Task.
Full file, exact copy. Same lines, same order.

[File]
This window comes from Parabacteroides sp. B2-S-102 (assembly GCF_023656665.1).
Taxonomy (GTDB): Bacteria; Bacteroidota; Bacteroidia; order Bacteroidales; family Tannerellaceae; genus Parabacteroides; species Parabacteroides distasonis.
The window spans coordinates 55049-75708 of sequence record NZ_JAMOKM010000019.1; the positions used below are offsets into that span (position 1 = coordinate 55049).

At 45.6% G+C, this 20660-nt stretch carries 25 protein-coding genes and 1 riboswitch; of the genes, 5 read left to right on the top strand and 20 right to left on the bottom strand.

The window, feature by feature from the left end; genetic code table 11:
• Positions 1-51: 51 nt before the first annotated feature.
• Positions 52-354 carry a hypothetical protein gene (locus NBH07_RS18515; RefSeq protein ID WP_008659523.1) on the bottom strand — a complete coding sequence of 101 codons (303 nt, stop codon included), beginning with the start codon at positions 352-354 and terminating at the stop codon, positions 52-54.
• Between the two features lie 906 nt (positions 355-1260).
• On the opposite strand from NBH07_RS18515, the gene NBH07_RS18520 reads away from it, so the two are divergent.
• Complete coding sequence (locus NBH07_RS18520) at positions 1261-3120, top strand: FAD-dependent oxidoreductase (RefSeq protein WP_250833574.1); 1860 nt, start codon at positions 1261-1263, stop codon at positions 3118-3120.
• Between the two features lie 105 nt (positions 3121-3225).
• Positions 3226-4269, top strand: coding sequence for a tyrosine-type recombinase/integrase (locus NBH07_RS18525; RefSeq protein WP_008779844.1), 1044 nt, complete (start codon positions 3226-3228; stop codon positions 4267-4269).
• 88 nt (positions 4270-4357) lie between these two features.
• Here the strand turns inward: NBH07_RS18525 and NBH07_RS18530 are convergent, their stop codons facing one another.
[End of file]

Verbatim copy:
This window comes from Parabacteroides sp. B2-S-102 (assembly GCF_023656665.1).
Taxonomy (GTDB): Bacteria; Bacteroidota; Bacteroidia; order Bacteroidales; family Tannerellaceae; genus Parabacteroides; species Parabacteroides distasonis.
The window spans coordinates 55049-75708 of sequence record NZ_JAMOKM010000019.1; the positions used below are offsets into that span (position 1 = coordinate 55049).

At 45.6% G+C, this 20660-nt stretch carries 25 protein-coding genes and 1 riboswitch; of the genes, 5 read left to right on the top strand and 20 right to left on the bottom strand.

The window, feature by feature from the left end; genetic code table 11:
• Positions 1-51: 51 nt before the first annotated feature.
• Positions 52-354 carry a hypothetical protein gene (locus NBH07_RS18515; RefSeq protein ID WP_008659523.1) on the bottom strand — a complete coding sequence of 101 codons (303 nt, stop codon included), beginning with the start codon at positions 352-354 and terminating at the stop codon, positions 52-54.
• Between the two features lie 906 nt (positions 355-1260).
• On the opposite strand from NBH07_RS18515, the gene NBH07_RS18520 reads away from it, so the two are divergent.
• Complete coding sequence (locus NBH07_RS18520) at positions 1261-3120, top strand: FAD-dependent oxidoreductase (RefSeq protein WP_250833574.1); 1860 nt, start codon at positions 1261-1263, stop codon at positions 3118-3120.
• Between the two features lie 105 nt (positions 3121-3225).
• Positions 3226-4269, top strand: coding sequence for a tyrosine-type recombinase/integrase (locus NBH07_RS18525; RefSeq protein WP_008779844.1), 1044 nt, complete (start codon positions 3226-3228; stop codon positions 4267-4269).
• 88 nt (positions 4270-4357) lie between these two features.
• Here the strand turns inward: NBH07_RS18525 and NBH07_RS18530 are convergent, their stop codons facing one another.